No. Consider $G=\mathbf{Z}$ acting on itself by translation. Let $\tau$ be the transposition $(0,1)$. Then $H$ is the group of permutations of $\mathbf{Z}$ coinciding to translations at infinity; in particular it contains all finitely supported permutations; thus the stabilizer $H_0$ acts transitively on the complement of $\{0\}$.

It remains no in your more restricted setting (one cycle meeting each orbit once). Consider $G$ acting on $\mathbf{Z}$, generated by $\alpha:n\mapsto -n$ and $\beta: n\mapsto 2-n$. Thus $G$ is infinite dihedral, and has 2 orbits (odd and even numbers). Let $t$ be the transposition $(0,1)$ and $H=\langle G,t\rangle$. Then $\beta t\beta^{-1}$ is the transposition $(1,2)$ and hence also belongs to $H$. Given that $\beta\alpha$ is the translation $n\mapsto n+2$, we deduce that all transpositions $(n,n+1)$ belong to $H$ and hence $H$ contains all finitely supported permutations, and hence has infinite point stabilizers.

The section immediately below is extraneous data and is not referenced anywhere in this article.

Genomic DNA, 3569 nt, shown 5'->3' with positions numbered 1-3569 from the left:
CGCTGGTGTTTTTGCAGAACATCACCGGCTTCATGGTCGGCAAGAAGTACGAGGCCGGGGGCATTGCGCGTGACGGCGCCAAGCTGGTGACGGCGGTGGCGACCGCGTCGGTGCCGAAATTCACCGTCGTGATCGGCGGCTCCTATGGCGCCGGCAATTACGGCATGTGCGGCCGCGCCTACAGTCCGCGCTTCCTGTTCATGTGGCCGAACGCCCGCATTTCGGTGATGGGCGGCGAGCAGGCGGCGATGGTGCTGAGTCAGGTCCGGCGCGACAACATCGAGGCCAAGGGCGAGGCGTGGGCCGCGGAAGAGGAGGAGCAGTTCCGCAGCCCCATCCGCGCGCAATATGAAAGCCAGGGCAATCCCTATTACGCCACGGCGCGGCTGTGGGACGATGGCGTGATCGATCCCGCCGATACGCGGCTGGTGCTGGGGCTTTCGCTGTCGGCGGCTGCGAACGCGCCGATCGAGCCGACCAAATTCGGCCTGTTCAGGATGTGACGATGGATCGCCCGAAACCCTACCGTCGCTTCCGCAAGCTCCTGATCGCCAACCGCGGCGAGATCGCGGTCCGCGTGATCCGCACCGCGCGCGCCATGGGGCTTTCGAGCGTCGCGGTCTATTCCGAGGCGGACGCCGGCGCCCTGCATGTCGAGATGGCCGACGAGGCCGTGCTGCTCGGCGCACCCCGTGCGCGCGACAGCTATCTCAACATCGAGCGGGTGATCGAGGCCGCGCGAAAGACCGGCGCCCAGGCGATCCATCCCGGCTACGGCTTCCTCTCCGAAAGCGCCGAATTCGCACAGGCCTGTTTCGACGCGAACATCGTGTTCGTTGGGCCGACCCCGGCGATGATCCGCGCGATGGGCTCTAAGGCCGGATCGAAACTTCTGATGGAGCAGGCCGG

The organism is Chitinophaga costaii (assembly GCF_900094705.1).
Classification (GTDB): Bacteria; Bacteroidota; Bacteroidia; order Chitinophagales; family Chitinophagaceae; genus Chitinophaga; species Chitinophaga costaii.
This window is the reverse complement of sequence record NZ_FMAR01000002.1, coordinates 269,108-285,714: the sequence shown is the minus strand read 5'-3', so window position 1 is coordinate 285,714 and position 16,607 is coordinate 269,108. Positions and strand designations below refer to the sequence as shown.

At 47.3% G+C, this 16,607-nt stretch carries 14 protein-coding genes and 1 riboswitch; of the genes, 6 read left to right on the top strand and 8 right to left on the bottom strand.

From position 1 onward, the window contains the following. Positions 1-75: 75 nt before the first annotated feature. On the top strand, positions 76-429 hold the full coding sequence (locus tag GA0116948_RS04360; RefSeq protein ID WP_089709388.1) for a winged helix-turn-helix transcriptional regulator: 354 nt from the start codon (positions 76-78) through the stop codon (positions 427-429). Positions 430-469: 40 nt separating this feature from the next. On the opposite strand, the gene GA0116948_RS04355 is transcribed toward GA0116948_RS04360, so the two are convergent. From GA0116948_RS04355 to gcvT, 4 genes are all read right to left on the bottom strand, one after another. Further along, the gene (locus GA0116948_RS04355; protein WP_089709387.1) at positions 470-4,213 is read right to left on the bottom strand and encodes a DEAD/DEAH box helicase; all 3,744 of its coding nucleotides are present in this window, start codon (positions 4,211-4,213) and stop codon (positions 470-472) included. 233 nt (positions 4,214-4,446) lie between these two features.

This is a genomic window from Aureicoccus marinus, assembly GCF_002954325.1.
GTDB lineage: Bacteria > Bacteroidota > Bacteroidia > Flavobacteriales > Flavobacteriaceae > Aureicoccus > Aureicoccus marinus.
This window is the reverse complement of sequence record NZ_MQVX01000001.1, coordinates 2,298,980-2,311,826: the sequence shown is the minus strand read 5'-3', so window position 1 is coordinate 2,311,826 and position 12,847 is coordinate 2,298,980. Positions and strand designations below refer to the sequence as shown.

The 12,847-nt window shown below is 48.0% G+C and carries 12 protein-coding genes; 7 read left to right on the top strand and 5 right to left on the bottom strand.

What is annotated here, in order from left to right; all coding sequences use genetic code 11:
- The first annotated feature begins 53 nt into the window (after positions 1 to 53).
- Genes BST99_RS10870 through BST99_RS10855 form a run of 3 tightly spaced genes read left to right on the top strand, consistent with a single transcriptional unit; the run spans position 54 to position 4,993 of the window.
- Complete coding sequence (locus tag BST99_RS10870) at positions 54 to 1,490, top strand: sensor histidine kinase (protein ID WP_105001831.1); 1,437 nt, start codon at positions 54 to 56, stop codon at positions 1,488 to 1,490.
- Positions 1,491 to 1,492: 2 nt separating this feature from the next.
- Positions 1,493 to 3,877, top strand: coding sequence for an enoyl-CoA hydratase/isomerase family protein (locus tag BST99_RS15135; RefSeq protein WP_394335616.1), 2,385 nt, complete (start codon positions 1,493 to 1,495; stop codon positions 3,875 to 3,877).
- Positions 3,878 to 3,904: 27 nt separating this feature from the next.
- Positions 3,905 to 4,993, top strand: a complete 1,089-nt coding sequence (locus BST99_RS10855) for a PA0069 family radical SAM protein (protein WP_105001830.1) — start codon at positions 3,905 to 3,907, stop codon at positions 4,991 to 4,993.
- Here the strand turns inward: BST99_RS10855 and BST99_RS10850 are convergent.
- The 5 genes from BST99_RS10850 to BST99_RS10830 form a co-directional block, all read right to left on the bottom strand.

Note that the answer is yes when $G$ acts freely, and $t$ is an $n$-cycle meeting once each orbit. Indeed, this case, the $G$-conjugates of $t$ pairwise have disjoint support, and generate a group preserving the partition by these supports, which contains all point stabilizers.